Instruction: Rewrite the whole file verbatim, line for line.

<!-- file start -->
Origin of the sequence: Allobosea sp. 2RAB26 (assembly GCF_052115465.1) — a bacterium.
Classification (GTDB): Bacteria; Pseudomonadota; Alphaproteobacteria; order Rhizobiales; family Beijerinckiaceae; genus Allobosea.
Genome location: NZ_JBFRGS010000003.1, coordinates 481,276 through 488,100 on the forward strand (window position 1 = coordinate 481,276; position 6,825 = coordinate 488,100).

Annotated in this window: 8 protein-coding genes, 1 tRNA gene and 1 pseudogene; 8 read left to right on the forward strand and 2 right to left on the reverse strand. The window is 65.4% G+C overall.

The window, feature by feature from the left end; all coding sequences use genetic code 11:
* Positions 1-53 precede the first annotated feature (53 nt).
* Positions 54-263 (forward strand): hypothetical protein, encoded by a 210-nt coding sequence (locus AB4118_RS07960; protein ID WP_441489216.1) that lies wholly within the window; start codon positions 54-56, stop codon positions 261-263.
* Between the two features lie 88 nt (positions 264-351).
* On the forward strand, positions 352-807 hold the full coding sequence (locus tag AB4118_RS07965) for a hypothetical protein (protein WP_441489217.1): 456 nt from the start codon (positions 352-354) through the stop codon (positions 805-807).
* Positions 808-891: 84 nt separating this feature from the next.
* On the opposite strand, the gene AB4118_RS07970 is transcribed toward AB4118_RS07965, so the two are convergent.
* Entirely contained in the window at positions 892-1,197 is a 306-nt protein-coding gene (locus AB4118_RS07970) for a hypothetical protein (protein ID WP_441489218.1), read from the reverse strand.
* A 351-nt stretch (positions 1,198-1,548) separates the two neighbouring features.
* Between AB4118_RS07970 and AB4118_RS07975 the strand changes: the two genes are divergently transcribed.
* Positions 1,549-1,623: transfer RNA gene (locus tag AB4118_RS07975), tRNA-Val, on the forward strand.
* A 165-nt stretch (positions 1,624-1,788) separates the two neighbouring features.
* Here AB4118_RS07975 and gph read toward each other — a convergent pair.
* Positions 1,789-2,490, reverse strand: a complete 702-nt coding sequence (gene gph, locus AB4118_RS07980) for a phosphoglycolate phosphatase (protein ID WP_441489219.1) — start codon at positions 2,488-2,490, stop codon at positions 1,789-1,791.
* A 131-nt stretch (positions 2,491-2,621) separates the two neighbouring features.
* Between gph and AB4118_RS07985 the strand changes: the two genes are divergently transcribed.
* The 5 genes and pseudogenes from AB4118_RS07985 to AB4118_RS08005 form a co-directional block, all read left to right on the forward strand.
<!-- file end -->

Origin of the sequence: Allobosea sp. 2RAB26 (assembly GCF_052115465.1) — a bacterium.
Classification (GTDB): Bacteria; Pseudomonadota; Alphaproteobacteria; order Rhizobiales; family Beijerinckiaceae; genus Allobosea.
Genome location: NZ_JBFRGS010000003.1, coordinates 481,276 through 488,100 on the forward strand (window position 1 = coordinate 481,276; position 6,825 = coordinate 488,100).

Annotated in this window: 8 protein-coding genes, 1 tRNA gene and 1 pseudogene; 8 read left to right on the forward strand and 2 right to left on the reverse strand. The window is 65.4% G+C overall.

The window, feature by feature from the left end; all coding sequences use genetic code 11:
* Positions 1-53 precede the first annotated feature (53 nt).
* Positions 54-263 (forward strand): hypothetical protein, encoded by a 210-nt coding sequence (locus AB4118_RS07960; protein ID WP_441489216.1) that lies wholly within the window; start codon positions 54-56, stop codon positions 261-263.
* Between the two features lie 88 nt (positions 264-351).
* On the forward strand, positions 352-807 hold the full coding sequence (locus tag AB4118_RS07965) for a hypothetical protein (protein WP_441489217.1): 456 nt from the start codon (positions 352-354) through the stop codon (positions 805-807).
* Positions 808-891: 84 nt separating this feature from the next.
* On the opposite strand, the gene AB4118_RS07970 is transcribed toward AB4118_RS07965, so the two are convergent.
* Entirely contained in the window at positions 892-1,197 is a 306-nt protein-coding gene (locus AB4118_RS07970) for a hypothetical protein (protein ID WP_441489218.1), read from the reverse strand.
* A 351-nt stretch (positions 1,198-1,548) separates the two neighbouring features.
* Between AB4118_RS07970 and AB4118_RS07975 the strand changes: the two genes are divergently transcribed.
* Positions 1,549-1,623: transfer RNA gene (locus tag AB4118_RS07975), tRNA-Val, on the forward strand.
* A 165-nt stretch (positions 1,624-1,788) separates the two neighbouring features.
* Here AB4118_RS07975 and gph read toward each other — a convergent pair.
* Positions 1,789-2,490, reverse strand: a complete 702-nt coding sequence (gene gph, locus AB4118_RS07980) for a phosphoglycolate phosphatase (protein ID WP_441489219.1) — start codon at positions 2,488-2,490, stop codon at positions 1,789-1,791.
* A 131-nt stretch (positions 2,491-2,621) separates the two neighbouring features.
* Between gph and AB4118_RS07985 the strand changes: the two genes are divergently transcribed.
* The 5 genes and pseudogenes from AB4118_RS07985 to AB4118_RS08005 form a co-directional block, all read left to right on the forward strand.